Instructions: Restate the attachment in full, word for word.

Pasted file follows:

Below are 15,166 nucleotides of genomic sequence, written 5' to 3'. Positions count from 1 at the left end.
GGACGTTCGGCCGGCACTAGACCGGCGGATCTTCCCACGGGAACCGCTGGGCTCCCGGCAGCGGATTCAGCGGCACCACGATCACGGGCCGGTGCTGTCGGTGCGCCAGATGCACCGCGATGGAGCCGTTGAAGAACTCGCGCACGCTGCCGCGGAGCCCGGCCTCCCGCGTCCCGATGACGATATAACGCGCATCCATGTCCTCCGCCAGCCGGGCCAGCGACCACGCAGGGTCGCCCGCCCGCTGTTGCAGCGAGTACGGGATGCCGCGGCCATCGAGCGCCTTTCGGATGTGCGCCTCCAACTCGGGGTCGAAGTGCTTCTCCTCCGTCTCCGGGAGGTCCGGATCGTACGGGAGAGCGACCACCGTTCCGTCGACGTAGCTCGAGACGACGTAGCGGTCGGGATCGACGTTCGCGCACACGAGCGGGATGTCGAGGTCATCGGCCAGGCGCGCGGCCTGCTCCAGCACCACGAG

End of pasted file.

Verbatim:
Below are 15,166 nucleotides of genomic sequence, written 5' to 3'. Positions count from 1 at the left end.
GGACGTTCGGCCGGCACTAGACCGGCGGATCTTCCCACGGGAACCGCTGGGCTCCCGGCAGCGGATTCAGCGGCACCACGATCACGGGCCGGTGCTGTCGGTGCGCCAGATGCACCGCGATGGAGCCGTTGAAGAACTCGCGCACGCTGCCGCGGAGCCCGGCCTCCCGCGTCCCGATGACGATATAACGCGCATCCATGTCCTCCGCCAGCCGGGCCAGCGACCACGCAGGGTCGCCCGCCCGCTGTTGCAGCGAGTACGGGATGCCGCGGCCATCGAGCGCCTTTCGGATGTGCGCCTCCAACTCGGGGTCGAAGTGCTTCTCCTCCGTCTCCGGGAGGTCCGGATCGTACGGGAGAGCGACCACCGTTCCGTCGACGTAGCTCGAGACGACGTAGCGGTCGGGATCGACGTTCGCGCACACGAGCGGGATGTCGAGGTCATCGGCCAGGCGCGCGGCCTGCTCCAGCACCACGAG